Simanaitis Says

On cars, old, new and future; science & technology; vintage airplanes, computer flight simulation of them; Sherlockiana; our English language; travel; and other stuff


SOMETIMES, ADVERTISING works. Other times, there are glorious PR spin-outs. Generally, the latter are more entertaining to read about than the former. A recent BBC News item recounted several spin-outs happening in Russia. I also recall a campaign that worked wonderfully well in Japan.

Shake Hands with the Colonel. Already recounted at SimanaitisSays, the story is worth retelling: Karaage is a Japanese technique of deep-frying, especially popular there with chicken. So, back in 1970, it wasn’t surprising that Kentucky Fried Chicken formed a joint venture with Mitsubishi to open KFC restaurants throughout Japan.

A typical KFC restaurant in Japan. The sign reads Kentakkii. Image from

To familiarize the Japanese with American manners, each KFC restaurant has a statue of Colonel Harland Sanders, his hands outstretched in welcome. He’s slightly downsized from real life, all the more approachable, and countless Japanese have had photos “shaking hands with the Colonel,” just like the campaign suggested.

This was PR spin of the finest, most deft sort.

Domino’s Pizza Tats in Russia. By contrast, according to BBC News, U.S. pizza purveyor Domino’s Pizza offered people in Russia a “Domino’s Forever” deal: free pizza for life.

Image from

Translated, the initial PR spin read, “The conditions are extremely simple: 1) Make a real tattoo with our logo in a visible place (you can design the tattoo as you like). 2) Post a photo on a social network (Insta, FB or VK) with the hashtag #dominosnavsegda (#dominosforever). 3) On October 31, 2018, we solemnly award certificates to participants! Participants received as many as 100 free pizzas per year for a century.”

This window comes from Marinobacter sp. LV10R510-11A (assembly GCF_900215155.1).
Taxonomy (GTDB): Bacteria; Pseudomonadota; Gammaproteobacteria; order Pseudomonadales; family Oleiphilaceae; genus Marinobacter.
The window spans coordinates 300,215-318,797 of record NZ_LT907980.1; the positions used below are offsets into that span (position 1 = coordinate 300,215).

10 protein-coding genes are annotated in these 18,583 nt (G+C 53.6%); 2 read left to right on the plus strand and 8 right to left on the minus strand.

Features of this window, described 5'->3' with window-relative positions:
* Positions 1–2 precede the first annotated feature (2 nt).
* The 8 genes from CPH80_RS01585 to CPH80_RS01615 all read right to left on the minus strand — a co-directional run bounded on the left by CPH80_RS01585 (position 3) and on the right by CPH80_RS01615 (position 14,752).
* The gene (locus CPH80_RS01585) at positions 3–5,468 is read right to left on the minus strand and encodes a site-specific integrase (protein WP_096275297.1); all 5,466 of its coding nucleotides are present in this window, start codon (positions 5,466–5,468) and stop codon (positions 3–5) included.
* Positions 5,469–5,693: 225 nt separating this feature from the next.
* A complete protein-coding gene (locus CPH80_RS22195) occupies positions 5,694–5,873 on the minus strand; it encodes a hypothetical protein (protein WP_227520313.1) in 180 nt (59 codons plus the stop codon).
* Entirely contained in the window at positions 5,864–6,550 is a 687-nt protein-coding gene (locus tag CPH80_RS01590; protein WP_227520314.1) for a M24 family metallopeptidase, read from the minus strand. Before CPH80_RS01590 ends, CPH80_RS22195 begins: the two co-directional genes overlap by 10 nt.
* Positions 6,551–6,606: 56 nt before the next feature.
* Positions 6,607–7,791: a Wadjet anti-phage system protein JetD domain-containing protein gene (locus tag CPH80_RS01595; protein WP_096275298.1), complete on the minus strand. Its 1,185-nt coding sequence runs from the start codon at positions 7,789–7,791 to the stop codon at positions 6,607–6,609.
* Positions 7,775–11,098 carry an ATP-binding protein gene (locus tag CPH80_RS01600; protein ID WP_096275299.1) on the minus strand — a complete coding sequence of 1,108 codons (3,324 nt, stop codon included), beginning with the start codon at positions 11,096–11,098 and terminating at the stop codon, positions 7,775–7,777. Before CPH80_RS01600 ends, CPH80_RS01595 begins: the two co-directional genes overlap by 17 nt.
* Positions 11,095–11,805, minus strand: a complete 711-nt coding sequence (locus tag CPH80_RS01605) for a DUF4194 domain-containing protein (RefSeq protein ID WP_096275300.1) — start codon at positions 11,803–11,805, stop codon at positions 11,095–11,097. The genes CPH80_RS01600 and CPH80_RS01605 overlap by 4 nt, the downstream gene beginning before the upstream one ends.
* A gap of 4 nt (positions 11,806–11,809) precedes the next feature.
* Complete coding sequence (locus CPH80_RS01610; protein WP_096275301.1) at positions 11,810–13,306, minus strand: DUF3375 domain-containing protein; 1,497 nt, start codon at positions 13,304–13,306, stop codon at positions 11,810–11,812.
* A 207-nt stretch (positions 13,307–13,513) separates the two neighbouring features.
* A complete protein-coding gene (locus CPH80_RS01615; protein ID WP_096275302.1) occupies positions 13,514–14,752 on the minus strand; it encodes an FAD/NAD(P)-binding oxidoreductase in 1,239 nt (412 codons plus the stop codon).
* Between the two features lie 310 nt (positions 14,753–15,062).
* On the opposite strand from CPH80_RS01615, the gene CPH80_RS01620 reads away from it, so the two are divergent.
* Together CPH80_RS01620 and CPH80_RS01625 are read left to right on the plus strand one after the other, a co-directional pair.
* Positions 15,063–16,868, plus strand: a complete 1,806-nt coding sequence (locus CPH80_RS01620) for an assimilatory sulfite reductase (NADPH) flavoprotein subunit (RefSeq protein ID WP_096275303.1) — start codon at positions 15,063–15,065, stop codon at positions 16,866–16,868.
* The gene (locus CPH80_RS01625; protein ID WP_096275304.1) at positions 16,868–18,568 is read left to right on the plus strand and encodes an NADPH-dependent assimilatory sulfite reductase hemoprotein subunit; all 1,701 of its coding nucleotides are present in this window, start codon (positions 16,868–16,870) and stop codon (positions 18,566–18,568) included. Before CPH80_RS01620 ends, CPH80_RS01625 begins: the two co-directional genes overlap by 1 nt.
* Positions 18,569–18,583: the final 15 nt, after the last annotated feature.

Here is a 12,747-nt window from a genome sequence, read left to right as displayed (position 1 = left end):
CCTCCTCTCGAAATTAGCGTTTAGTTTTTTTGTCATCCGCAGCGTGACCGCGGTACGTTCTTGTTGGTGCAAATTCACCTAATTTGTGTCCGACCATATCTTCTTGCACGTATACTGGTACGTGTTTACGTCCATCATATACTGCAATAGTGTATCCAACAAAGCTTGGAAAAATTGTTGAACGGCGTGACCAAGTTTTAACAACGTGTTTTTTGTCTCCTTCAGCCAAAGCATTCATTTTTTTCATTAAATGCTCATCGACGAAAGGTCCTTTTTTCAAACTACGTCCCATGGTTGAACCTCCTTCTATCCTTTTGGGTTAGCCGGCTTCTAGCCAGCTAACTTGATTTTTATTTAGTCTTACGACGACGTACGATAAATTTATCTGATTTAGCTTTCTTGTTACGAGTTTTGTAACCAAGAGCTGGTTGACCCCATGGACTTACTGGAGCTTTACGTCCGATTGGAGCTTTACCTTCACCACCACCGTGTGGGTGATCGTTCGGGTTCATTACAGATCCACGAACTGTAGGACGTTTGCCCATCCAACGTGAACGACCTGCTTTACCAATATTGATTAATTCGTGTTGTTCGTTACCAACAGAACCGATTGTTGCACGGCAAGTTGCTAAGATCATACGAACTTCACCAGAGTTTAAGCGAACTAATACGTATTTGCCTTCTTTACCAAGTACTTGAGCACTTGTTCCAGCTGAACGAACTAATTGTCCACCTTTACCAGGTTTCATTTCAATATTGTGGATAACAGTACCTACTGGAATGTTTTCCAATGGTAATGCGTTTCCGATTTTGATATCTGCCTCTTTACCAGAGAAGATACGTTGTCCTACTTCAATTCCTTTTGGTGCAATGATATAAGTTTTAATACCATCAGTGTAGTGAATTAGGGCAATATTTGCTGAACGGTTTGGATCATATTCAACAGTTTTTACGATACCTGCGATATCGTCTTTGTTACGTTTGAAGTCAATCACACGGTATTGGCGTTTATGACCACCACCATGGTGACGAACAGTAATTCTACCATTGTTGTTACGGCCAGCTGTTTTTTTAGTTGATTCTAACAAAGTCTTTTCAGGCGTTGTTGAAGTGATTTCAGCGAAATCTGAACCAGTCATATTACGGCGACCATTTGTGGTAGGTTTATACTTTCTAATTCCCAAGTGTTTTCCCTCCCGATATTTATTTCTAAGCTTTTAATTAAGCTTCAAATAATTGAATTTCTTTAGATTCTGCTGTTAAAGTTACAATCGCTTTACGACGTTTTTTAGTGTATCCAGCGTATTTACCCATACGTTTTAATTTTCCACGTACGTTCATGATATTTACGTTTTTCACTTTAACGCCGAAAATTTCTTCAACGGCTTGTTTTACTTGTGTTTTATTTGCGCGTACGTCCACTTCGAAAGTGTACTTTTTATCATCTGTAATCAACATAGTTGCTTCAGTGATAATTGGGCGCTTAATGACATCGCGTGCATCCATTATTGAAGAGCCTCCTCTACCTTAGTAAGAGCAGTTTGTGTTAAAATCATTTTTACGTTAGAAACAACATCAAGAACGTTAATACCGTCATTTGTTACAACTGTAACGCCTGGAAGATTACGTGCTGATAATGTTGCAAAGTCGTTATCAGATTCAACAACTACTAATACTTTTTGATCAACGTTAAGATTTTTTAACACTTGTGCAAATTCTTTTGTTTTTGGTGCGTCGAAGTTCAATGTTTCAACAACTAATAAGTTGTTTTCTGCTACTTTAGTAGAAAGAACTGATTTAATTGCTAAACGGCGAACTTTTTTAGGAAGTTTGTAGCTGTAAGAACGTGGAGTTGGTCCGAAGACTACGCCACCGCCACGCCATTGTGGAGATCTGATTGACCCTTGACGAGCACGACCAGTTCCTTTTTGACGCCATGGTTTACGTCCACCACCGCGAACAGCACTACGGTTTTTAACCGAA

The Russian reads “Domino’s Forever.”

BBC News reports that after hundred of posts appeared on Instagram, Facebook, and the Russian VKontakte, “The pizza chain clarified only ‘the first 350 people’ to post such pictures on social media would receive the free meals, and warned that while the tattoo can be any colour, it must be at least 2 cm (0.79 in.) in length.”

Furthermore, Domino’s Pizza provided guidance on the “visible place” rule. Image from BBC News.

Customer optimism being what it is, tat pics kept flowing in, until Domino’s Pizza called an official halt based on the “first 350 people” clarification.

I’d call this a glorious PR spin-out.

A little Internet sleuthing reveals another American competitor for fast-food rubles. Indeed, this video suggests that Burger King may have started the tat madness back in 2012.

Image from Radio Free Europe.

But Wait—There’s More! As reported in Radio Free Europe, June 21, 2018, ”The Russian division of the American fast-food chain Burger King has apologized for offering a lifetime supply of hamburgers to Russian women who get pregnant by World Cup players.… Critics assailed the offer, announced on Burger King’s Russian social-media site, as tasteless and sexist.”

Image from

Radio Free Europe continued, “The posting on VK [VKontakte], the Russian equivalent of Facebook, had promised a reward of 3 million rubles ($47,000) and a lifetime supply of free Whopper burgers to women who get ‘the best football genes’ and ‘ensure the success of the Russian team for generations to come.’ ”

“Burger King’s Russian division,” Radio Free Europe observes, “has placed controversial ads on social media more than once. Last year, an online ad made fun of a Russian teenage rape victim, prompting an outpouring of criticism that forced the company to take the ad down.”

I believe Burger King Russian division gets the overall win in PR spin-outs. ds

© Dennis Simanaitis,, 2018

2 comments on “PR SPINS AND SPIN-OUTS

  1. Bob Storck
    September 15, 2018